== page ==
liberation: french identity on the short leash

The liberation of Mme de Tencin. From convent to court, from bank to boudoir, she was always prone to argue. It was the end of the Louis XIV reign, a hey-day of cynical license that characterized the Regency period that followed, a time to make up the arrears of pleasure that Mme Tencin thought her due, as well as the pursuit of money….

Lord Chesterfield:'”She (Madame de Tencin) had been a nun, and quitted her convent, and to the end of her life was engaged in all sorts of intrigues, gallant, political, and interested. She was suspected of having robbed and murdered one of her lovers, and was saved from prosecution by the interest of another of them, Lord Harrington.

” The author, D’Alembert, was her natural son, and Monsieur de Pontdeyvelt (Pont de Veyle) her nephew, who fathered, as it
was supposed, her two famous novels, the ‘Comte de Cominges,’ and the ‘Siege of Calais.’ The celebrated Madame de Geoffrin was one of her pupils.

—Madame de Tencin resided at Paris, and was sister of the famous
Cardinal de Tencin, and noted both for wit and intrigue. She was the
patroness of men of letters; Fontenelle and Montesquieu were among
her friends.

…Now a very annoying thing happened. Mme de Tencin had a favorite, almost official, lover, La Fresnais, tall and handsome, a mighty man with the ladies, and a fool. He was associated with his mistress in financial deals beyond his comprehension and ours, but the outcome was that she seemed to have all the money and he had none. He became convinced that she meant to murder him. He made a will accusing her of every misdemeanor, sat down on a sofa in her boudoir, and in a burst of ungallantry, shot himself in the heart. A servant ran to find La Fresnais dead and his clothing ablaze. The sofa was ruined.

Mme de Tencin was grilled by the police and lodged in the Bastille. By xhance, Voltaire occupied an adjoining cell. – ” Only a wall separated us,” he wrote, “but we did not, like Pyramus and Thisbe, kiss through a gap in the wall.”- Mme de Tencin was soon released, cleared of all imputations against he behavior and character.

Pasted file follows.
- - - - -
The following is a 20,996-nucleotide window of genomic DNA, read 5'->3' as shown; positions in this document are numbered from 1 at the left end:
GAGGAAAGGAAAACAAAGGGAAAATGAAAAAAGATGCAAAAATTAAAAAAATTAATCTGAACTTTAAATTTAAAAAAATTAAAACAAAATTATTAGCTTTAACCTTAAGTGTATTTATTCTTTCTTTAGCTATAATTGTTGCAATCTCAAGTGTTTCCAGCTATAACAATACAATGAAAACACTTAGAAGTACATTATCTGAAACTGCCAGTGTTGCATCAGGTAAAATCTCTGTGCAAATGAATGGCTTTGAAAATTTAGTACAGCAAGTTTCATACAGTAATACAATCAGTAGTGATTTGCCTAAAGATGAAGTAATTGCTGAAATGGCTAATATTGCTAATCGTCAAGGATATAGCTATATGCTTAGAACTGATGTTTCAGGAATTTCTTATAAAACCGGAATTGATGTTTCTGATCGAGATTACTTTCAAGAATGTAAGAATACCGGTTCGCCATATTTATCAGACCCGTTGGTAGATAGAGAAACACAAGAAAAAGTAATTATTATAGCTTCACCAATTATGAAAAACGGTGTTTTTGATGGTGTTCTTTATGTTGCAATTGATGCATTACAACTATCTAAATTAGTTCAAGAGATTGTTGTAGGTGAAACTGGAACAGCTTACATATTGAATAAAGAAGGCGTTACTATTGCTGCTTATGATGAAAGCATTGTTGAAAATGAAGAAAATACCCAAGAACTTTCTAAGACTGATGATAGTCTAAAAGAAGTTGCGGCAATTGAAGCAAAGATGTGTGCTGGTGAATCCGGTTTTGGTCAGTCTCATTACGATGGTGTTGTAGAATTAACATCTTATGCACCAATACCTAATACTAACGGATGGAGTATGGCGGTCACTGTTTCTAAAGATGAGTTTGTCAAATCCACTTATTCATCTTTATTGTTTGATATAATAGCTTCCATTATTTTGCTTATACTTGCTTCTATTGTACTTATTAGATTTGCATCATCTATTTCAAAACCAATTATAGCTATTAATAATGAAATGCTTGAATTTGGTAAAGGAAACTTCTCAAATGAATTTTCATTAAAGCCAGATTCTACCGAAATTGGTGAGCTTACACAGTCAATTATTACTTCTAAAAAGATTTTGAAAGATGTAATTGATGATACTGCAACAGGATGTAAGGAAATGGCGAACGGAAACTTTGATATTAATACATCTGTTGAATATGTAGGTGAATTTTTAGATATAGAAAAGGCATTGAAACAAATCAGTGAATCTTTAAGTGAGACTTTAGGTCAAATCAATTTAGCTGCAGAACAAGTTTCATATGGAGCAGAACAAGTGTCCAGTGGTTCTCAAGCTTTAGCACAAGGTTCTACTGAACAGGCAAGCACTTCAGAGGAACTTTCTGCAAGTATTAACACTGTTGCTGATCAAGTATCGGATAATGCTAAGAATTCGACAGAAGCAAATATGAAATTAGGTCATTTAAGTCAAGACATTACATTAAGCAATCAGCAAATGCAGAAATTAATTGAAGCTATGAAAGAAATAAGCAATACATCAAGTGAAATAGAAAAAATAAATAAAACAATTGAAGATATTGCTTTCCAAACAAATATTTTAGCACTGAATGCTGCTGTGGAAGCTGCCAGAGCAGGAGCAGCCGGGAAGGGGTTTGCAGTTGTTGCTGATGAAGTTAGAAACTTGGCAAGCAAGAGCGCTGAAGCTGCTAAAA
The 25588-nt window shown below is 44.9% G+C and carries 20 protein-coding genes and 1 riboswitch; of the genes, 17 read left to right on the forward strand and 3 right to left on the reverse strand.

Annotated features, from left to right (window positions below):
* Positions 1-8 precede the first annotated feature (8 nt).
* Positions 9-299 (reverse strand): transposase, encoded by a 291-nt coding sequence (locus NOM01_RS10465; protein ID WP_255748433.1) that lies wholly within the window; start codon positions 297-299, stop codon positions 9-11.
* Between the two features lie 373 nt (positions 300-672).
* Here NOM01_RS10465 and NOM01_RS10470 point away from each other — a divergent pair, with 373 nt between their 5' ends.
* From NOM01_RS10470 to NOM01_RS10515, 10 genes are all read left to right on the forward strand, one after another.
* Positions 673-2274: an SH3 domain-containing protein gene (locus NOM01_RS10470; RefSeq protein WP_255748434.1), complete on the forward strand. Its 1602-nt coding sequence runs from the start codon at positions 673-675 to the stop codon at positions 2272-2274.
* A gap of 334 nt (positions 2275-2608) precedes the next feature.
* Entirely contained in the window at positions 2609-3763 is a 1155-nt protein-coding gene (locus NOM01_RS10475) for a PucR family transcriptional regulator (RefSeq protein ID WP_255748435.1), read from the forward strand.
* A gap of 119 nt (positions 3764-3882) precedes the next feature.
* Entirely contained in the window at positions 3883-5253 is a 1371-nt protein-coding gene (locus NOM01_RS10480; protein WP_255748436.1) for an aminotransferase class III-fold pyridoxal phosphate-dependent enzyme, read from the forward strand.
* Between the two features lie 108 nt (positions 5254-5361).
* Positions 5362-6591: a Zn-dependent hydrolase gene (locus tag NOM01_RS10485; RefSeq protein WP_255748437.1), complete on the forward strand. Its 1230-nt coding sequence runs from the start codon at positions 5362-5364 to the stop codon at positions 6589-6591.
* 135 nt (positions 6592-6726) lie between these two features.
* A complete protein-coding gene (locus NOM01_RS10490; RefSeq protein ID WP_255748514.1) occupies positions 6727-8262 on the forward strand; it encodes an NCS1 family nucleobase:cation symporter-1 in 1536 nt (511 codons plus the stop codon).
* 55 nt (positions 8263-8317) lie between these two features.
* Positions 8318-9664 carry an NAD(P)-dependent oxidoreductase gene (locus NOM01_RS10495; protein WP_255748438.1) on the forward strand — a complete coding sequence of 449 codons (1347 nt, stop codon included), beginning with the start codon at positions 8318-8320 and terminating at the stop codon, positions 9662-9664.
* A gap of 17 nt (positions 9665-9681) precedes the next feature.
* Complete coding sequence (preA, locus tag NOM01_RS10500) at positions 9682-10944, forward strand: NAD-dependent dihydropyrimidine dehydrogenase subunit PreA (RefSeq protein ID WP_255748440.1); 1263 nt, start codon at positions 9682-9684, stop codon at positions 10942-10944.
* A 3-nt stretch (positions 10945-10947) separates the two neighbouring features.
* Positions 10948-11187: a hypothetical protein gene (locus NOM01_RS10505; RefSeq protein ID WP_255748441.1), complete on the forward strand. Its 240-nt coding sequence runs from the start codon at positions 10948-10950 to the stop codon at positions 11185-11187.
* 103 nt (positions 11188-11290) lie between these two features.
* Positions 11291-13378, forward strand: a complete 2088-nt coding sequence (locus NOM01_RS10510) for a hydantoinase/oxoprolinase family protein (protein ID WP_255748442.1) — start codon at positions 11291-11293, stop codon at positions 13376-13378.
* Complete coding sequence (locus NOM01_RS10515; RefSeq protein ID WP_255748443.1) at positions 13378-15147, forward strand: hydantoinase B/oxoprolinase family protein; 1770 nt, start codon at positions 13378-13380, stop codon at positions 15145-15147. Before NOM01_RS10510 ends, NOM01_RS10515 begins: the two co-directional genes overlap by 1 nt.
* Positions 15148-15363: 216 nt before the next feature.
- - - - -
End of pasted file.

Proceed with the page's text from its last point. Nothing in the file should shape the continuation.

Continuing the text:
Watteau. Gersaint. Read More:

This was in 1726. She was now forty-four, in poor health, getting very fat. She was bored with love, but her ambitions remained as lively as ever. She intrigued tirelessly to promote her brother’s advancement. He became successfully cardinal, French charge d’affaires at Rome, archbishop of Lyon, and minister of state. One could hardly rise higher on this earth, except to be monarch or pope. But what he chiefly desired was to be let alone.

Meanwhile, Alexandrine Tencin was busy with her salon. Established in her comfortable apartment near the Louvre, it was known as “The Kingdom of the rue St-Honore.” There, every Tuesday, the wisest and wittiest of Paris gathered; the favored intimates remained for dinner. Among these were many great names: aged Fontenelle, sparkling Marivaux, learned Montesquieu, brilliant Helvetius, Abbe Prevost, creator of Manon Lescaut, and- for this was the first truly cosmopolitan French salon- distinguished foreign visitors, such as Lord Chesterfield.


Grebel:This religious culture transcends the institution. As a multifaceted entity, religion enters the vernacular and provides a sense of morality and cultural heritage indistinguishable from Enlightenment conception of values. Even those who are strongly disposed to oppose it – such as Madame de Tencin and Rahel Levin Varnhagen –themselves participate in its perpetuation. Their own, carefully crafted letters could have been revised to eliminate a sense of religious

ession, yet they nonetheless illustrate basic religion’s unconscious, pervasive power.

In using her religious background as a tool for political manipulation, Madame de Tencin highlights the conscious use of religion as an antecedent to power. It is an effective tool that speaks to the levels and layers of communication between individuals. As the coronation process, dominant from around 800 CE to the Enlightenment, elucidates, religion was intrinsically tied to French identity. Focusing on the humanistic
ideals of the Enlightenment does not negate the importance that such communication continued to hold in society. The reduction of institutional religious power and the perpetuation of religious values are not ideologically opposed realities. They are mutually beneficial in progressing society past the oppression of institution through the use of structured, moral, positive intention. Such a conscious decision by a salonnière, epitome of ‘secularizing,’ philosophical ideals, cannot be taken lightly.—


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